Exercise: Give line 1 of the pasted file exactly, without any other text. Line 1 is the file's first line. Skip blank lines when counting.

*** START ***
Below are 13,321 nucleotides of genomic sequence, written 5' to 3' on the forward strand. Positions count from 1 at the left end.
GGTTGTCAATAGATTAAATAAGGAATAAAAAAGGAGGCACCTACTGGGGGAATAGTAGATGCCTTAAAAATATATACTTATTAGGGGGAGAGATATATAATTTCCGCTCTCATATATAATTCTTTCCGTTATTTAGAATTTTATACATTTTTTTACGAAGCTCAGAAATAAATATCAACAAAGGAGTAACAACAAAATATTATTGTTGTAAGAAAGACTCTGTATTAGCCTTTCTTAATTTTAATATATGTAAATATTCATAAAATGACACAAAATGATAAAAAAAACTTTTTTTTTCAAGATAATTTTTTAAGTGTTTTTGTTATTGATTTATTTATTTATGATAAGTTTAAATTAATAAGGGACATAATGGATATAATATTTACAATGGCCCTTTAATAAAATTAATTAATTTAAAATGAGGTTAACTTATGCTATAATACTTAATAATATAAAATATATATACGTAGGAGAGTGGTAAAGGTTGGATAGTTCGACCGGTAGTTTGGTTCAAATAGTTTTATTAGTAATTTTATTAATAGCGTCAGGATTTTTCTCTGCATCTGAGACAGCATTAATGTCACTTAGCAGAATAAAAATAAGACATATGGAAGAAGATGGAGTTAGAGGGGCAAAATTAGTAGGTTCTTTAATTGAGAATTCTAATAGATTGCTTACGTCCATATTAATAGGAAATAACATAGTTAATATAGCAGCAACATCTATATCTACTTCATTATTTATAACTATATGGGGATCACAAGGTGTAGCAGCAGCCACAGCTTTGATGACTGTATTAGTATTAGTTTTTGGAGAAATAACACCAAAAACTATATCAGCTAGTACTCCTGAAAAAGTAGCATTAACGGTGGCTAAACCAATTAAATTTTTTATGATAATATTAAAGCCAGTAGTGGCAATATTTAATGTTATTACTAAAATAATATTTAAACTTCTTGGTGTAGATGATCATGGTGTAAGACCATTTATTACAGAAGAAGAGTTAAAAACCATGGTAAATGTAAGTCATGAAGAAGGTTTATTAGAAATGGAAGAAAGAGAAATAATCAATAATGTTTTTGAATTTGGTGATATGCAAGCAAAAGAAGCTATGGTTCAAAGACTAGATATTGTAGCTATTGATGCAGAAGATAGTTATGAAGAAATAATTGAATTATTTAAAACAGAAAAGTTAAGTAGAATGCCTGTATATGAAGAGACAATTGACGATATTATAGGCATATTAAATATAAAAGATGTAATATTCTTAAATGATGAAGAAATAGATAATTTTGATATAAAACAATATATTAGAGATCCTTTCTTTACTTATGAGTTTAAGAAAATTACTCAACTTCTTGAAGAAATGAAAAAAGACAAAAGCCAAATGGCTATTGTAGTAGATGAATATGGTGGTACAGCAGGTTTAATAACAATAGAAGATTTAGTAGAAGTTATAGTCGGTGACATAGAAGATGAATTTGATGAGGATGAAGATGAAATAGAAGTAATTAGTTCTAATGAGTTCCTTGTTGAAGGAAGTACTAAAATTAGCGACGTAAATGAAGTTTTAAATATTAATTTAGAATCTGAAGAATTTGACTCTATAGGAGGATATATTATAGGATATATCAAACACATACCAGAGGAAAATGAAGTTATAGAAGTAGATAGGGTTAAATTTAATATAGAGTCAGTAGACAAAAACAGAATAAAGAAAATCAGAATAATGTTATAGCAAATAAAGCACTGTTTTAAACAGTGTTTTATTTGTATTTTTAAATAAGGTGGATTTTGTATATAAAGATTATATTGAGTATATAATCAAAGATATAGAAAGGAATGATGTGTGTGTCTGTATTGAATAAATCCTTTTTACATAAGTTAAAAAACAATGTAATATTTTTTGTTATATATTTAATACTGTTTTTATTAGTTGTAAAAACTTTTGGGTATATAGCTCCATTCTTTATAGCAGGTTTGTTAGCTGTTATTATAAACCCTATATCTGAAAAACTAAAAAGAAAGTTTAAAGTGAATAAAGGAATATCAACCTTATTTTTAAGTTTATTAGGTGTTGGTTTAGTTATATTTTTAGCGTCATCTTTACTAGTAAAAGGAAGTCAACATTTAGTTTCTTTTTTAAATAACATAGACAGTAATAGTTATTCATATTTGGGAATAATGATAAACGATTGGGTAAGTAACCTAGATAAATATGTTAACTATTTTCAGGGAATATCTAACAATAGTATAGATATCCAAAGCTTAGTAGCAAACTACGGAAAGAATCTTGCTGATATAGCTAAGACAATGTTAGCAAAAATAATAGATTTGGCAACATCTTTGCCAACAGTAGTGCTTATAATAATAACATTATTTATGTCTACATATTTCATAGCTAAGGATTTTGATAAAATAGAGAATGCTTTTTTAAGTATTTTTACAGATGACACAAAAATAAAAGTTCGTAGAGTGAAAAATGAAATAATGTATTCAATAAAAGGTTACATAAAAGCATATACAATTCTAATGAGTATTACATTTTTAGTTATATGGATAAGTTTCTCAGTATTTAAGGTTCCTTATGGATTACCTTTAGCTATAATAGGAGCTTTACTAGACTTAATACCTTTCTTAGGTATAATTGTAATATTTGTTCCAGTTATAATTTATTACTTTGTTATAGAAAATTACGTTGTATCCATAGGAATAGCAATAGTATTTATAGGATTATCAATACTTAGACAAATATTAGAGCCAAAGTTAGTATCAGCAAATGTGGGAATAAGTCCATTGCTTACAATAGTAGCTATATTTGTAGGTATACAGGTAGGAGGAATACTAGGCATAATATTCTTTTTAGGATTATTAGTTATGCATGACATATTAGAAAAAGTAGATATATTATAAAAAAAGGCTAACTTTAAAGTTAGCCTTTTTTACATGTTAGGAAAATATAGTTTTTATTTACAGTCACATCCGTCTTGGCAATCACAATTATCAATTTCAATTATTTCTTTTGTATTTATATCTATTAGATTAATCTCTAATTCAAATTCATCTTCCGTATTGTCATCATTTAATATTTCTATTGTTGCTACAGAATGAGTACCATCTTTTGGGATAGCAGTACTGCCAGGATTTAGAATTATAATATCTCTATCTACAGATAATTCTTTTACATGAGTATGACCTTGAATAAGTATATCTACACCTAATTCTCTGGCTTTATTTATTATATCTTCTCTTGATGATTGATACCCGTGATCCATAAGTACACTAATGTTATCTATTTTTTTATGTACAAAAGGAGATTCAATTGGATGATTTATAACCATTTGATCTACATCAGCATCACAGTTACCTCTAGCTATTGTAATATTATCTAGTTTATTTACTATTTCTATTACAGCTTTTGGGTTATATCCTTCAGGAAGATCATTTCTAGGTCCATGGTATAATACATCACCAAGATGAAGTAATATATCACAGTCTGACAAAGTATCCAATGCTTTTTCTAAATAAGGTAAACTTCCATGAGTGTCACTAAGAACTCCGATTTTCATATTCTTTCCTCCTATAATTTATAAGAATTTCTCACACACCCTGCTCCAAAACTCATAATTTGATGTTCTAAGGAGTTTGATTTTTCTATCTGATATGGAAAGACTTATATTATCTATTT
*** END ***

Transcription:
Below are 13,321 nucleotides of genomic sequence, written 5' to 3' on the forward strand. Positions count from 1 at the left end.